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Washington v. Folin

United States District Court, D. South Carolina

March 23, 2015

Wilhelmina Washington, Plaintiff,
v.
John E. Folin, III, in his individual capacity as Special Agent with the South Carolina Law Enforcement Division, and the South Carolina Law Enforcement Division, Defendants.

ORDER

KAYMANI D. WEST, Magistrate Judge.

This matter is before the court on Plaintiff's Motion to Compel, ECF No. 68, filed on December 19, 2014. Plaintiff moves for an order compelling production of documents by the South Carolina Attorney General's Office ("SCAG"), a previous defendant in this case, pursuant to Rule 45(d)(2)(B)(1) of the Federal Rules of Civil Procedure. Id. On January 8, 2015, SCAG filed a Response objecting to compliance with the subpoena in question, ECF No. 71, and Plaintiff filed a Reply on January 14, 2015, ECF No. 72. The undersigned granted SCAG's Motion for leave to file a Sur-Response, ECF Nos. 73, 74, and the Sur-Response is also before the court for consideration, ECF No. 75. On February 4, 2015, the court held a status conference with Plaintiff and SCAG concerning the subpoena and requested additional briefing. ECF No. 78. Following briefing, the court held a hearing on March 18, 2015, concerning the scope of the subpoena. ECF No. 88. After the hearing SCAG filed a supplemental memorandum. ECF No. 89. This order follows.

Procedural Background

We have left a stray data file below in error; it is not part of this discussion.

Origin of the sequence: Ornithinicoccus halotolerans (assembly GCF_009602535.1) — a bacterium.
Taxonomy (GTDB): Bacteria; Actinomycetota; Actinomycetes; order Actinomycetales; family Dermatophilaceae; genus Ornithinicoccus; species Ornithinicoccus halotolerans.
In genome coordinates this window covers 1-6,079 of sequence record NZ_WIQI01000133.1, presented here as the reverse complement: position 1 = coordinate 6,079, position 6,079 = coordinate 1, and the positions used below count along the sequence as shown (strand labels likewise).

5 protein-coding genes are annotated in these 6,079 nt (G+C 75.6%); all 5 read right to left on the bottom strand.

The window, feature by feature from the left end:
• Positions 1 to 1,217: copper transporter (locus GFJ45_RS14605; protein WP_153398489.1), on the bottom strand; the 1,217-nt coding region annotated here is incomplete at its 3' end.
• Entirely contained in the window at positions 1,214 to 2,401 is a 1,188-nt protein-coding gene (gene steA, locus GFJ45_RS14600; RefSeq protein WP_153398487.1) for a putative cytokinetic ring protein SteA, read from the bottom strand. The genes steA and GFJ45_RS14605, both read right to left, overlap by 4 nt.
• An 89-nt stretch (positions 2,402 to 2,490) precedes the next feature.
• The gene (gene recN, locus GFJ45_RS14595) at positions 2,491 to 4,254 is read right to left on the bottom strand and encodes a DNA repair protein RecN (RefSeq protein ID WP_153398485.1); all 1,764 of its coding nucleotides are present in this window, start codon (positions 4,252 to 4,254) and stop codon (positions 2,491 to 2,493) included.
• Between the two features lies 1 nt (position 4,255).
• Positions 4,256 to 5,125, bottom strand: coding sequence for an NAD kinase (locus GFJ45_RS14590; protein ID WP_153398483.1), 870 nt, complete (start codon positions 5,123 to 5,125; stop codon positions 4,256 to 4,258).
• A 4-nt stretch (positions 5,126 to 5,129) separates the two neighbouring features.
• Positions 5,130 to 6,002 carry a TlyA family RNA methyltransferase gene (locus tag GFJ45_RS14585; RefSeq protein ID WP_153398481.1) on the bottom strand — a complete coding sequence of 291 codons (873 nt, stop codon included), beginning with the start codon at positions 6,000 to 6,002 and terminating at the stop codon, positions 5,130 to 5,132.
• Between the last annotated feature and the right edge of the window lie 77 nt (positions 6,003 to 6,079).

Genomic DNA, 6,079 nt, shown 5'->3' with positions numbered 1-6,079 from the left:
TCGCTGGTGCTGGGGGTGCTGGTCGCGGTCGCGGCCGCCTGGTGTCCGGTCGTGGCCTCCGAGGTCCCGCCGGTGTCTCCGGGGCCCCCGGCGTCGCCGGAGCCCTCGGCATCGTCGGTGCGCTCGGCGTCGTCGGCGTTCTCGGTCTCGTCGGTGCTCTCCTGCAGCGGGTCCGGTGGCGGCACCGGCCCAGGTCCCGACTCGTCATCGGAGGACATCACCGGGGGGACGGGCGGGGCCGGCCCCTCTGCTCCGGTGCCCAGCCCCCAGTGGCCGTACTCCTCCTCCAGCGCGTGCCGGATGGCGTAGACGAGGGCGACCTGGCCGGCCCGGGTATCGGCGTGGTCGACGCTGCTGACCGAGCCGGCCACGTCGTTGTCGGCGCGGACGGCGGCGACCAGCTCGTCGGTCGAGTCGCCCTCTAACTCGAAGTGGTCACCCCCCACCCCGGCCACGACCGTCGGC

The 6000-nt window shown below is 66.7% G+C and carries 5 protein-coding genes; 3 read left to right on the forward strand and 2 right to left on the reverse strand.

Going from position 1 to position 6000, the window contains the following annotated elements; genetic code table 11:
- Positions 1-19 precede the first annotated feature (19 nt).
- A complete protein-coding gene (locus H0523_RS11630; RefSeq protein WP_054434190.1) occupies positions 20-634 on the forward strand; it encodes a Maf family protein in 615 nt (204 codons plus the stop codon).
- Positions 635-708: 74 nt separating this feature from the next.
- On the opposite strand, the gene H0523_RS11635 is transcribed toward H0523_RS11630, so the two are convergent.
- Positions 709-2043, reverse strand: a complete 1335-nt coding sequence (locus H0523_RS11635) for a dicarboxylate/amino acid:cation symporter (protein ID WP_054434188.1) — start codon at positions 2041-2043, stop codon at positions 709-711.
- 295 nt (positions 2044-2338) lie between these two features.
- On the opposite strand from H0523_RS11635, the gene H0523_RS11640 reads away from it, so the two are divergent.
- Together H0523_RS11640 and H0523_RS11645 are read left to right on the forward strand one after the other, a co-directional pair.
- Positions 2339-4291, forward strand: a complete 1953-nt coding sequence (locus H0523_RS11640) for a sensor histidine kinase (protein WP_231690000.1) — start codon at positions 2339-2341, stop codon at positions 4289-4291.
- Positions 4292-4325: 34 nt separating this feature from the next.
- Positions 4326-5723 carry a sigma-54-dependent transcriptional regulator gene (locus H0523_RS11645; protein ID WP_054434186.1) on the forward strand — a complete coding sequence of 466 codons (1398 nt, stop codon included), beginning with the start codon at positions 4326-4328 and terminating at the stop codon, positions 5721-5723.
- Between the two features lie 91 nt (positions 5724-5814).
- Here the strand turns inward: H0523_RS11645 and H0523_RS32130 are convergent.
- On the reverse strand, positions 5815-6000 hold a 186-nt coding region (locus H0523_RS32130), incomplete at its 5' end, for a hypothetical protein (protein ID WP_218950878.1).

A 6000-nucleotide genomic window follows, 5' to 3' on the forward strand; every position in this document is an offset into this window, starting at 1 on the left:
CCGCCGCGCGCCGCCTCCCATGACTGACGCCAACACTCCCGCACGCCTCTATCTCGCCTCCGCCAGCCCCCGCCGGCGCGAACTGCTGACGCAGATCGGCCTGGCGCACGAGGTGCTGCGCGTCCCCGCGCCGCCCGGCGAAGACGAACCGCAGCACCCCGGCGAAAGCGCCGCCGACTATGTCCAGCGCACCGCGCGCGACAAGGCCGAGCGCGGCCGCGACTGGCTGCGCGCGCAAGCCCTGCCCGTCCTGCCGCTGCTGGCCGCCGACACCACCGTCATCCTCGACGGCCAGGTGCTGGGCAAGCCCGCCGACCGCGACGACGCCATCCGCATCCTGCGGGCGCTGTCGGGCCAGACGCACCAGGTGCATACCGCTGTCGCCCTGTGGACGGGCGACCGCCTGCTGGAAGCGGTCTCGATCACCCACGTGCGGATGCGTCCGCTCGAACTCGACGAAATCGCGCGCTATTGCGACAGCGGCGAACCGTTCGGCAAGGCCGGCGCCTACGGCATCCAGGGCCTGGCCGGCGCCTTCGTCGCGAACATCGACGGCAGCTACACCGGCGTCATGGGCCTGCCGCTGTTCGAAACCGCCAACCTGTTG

Plaintiff Washington originally filed suit against the above-captioned Defendants as well as against Alan Wilson, in his individual capacity and as the Attorney General of South Carolina; Wayne Allen Myrick, in his individual capacity and as Senior Assistant Deputy Attorney General; Megan Wines Burchstead, in her individual capacity and as Assistant Attorney General; and the South Carolina Attorney General's Office. The SCAG Defendants filed a Motion to Dismiss pursuant to Rule 12(b)(6) of the Federal Rules of Civil Procedure seeking absolute immunity from liability. ECF No. 8. On July 15, 2014, the undersigned issued a Report and Recommendation ("R&R") recommending that the District Court grant SCAG's Motion and further finding that such an action would render Plaintiff's pending Motion to Amend moot. ECF No. 35. The District Court issued an order adopting in part and denying in part the R&R. ECF No. 44 at 6-9. The District Court granted the SCAG Defendants absolute immunity and dismissed them as defendants. See id. However, the court allowed Plaintiff leave to amend her Complaint as to her claims against the SLED Defendants. Id. at 9-10. Specifically the court found and instructed the following: